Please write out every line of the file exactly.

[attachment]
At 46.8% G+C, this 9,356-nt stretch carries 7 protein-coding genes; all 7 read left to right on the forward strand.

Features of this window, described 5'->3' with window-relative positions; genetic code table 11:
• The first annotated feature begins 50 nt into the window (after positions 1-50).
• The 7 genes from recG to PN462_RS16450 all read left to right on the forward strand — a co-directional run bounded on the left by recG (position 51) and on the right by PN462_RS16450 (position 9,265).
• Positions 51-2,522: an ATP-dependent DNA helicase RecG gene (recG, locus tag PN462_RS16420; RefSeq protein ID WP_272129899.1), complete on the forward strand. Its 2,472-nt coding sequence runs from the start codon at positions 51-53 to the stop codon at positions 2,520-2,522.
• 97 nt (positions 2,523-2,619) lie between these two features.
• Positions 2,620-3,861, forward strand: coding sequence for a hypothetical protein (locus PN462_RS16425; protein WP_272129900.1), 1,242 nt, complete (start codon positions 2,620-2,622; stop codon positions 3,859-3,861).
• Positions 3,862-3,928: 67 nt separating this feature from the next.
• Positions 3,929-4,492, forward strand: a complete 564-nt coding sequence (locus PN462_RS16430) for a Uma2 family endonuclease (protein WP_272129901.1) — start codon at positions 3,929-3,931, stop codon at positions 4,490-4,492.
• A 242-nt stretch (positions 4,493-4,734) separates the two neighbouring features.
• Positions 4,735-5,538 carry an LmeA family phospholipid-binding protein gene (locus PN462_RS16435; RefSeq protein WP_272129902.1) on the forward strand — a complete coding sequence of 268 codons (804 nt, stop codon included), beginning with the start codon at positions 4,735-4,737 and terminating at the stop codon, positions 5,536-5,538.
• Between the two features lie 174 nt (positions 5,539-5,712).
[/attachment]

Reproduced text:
At 46.8% G+C, this 9,356-nt stretch carries 7 protein-coding genes; all 7 read left to right on the forward strand.

Features of this window, described 5'->3' with window-relative positions; genetic code table 11:
• The first annotated feature begins 50 nt into the window (after positions 1-50).
• The 7 genes from recG to PN462_RS16450 all read left to right on the forward strand — a co-directional run bounded on the left by recG (position 51) and on the right by PN462_RS16450 (position 9,265).
• Positions 51-2,522: an ATP-dependent DNA helicase RecG gene (recG, locus tag PN462_RS16420; RefSeq protein ID WP_272129899.1), complete on the forward strand. Its 2,472-nt coding sequence runs from the start codon at positions 51-53 to the stop codon at positions 2,520-2,522.
• 97 nt (positions 2,523-2,619) lie between these two features.
• Positions 2,620-3,861, forward strand: coding sequence for a hypothetical protein (locus PN462_RS16425; protein WP_272129900.1), 1,242 nt, complete (start codon positions 2,620-2,622; stop codon positions 3,859-3,861).
• Positions 3,862-3,928: 67 nt separating this feature from the next.
• Positions 3,929-4,492, forward strand: a complete 564-nt coding sequence (locus PN462_RS16430) for a Uma2 family endonuclease (protein WP_272129901.1) — start codon at positions 3,929-3,931, stop codon at positions 4,490-4,492.
• A 242-nt stretch (positions 4,493-4,734) separates the two neighbouring features.
• Positions 4,735-5,538 carry an LmeA family phospholipid-binding protein gene (locus PN462_RS16435; RefSeq protein WP_272129902.1) on the forward strand — a complete coding sequence of 268 codons (804 nt, stop codon included), beginning with the start codon at positions 4,735-4,737 and terminating at the stop codon, positions 5,536-5,538.
• Between the two features lie 174 nt (positions 5,539-5,712).